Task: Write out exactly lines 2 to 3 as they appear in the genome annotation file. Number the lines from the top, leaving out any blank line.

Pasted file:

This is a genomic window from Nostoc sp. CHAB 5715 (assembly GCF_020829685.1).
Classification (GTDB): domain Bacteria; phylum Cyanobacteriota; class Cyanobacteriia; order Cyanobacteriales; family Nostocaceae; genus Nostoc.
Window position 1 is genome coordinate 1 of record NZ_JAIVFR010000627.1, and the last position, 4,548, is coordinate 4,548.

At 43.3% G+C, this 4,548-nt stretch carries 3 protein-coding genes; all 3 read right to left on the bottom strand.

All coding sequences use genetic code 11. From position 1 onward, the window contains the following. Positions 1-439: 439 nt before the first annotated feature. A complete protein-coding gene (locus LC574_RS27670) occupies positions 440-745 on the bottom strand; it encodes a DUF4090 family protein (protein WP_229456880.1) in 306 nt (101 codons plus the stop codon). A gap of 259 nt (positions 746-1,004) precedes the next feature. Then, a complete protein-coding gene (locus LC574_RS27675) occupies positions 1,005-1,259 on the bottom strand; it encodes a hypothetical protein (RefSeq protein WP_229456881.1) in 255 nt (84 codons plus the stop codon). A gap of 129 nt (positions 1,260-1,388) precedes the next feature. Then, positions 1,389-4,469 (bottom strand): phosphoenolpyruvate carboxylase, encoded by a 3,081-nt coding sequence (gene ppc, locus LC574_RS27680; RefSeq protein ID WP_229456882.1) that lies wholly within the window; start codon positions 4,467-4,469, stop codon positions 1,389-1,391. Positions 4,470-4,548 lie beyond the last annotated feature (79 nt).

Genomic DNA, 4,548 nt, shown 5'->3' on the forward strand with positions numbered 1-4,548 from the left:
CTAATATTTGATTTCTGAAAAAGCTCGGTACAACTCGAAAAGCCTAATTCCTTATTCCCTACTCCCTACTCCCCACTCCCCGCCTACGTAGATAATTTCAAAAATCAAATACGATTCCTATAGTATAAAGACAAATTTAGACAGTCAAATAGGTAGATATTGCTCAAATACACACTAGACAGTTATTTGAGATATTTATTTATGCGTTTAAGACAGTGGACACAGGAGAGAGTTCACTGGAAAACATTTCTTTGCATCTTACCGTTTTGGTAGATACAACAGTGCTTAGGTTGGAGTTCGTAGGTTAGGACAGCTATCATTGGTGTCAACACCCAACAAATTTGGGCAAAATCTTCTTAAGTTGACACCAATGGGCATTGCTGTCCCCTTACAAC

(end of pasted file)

Classification (GTDB): domain Bacteria; phylum Cyanobacteriota; class Cyanobacteriia; order Cyanobacteriales; family Nostocaceae; genus Nostoc.
Window position 1 is genome coordinate 1 of record NZ_JAIVFR010000627.1, and the last position, 4,548, is coordinate 4,548.